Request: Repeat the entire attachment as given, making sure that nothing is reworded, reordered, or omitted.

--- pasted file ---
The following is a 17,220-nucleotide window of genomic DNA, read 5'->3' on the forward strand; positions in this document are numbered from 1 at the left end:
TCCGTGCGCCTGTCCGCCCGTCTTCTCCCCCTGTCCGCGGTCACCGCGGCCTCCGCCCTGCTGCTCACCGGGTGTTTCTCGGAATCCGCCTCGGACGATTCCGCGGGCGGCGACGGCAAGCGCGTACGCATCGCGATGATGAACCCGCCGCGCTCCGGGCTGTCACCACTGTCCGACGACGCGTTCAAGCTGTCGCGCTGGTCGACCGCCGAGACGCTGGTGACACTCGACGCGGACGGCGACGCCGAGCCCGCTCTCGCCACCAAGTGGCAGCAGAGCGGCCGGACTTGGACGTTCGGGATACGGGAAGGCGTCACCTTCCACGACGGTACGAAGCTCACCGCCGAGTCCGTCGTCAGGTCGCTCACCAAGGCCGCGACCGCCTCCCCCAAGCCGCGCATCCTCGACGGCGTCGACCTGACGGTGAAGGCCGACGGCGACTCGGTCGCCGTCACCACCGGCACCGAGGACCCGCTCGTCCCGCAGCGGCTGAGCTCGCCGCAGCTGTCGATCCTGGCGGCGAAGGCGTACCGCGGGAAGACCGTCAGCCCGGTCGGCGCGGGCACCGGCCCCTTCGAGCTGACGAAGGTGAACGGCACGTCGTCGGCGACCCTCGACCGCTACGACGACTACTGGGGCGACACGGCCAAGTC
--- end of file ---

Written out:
The following is a 17,220-nucleotide window of genomic DNA, read 5'->3' on the forward strand; positions in this document are numbered from 1 at the left end:
TCCGTGCGCCTGTCCGCCCGTCTTCTCCCCCTGTCCGCGGTCACCGCGGCCTCCGCCCTGCTGCTCACCGGGTGTTTCTCGGAATCCGCCTCGGACGATTCCGCGGGCGGCGACGGCAAGCGCGTACGCATCGCGATGATGAACCCGCCGCGCTCCGGGCTGTCACCACTGTCCGACGACGCGTTCAAGCTGTCGCGCTGGTCGACCGCCGAGACGCTGGTGACACTCGACGCGGACGGCGACGCCGAGCCCGCTCTCGCCACCAAGTGGCAGCAGAGCGGCCGGACTTGGACGTTCGGGATACGGGAAGGCGTCACCTTCCACGACGGTACGAAGCTCACCGCCGAGTCCGTCGTCAGGTCGCTCACCAAGGCCGCGACCGCCTCCCCCAAGCCGCGCATCCTCGACGGCGTCGACCTGACGGTGAAGGCCGACGGCGACTCGGTCGCCGTCACCACCGGCACCGAGGACCCGCTCGTCCCGCAGCGGCTGAGCTCGCCGCAGCTGTCGATCCTGGCGGCGAAGGCGTACCGCGGGAAGACCGTCAGCCCGGTCGGCGCGGGCACCGGCCCCTTCGAGCTGACGAAGGTGAACGGCACGTCGTCGGCGACCCTCGACCGCTACGACGACTACTGGGGCGACACGGCCAAGTC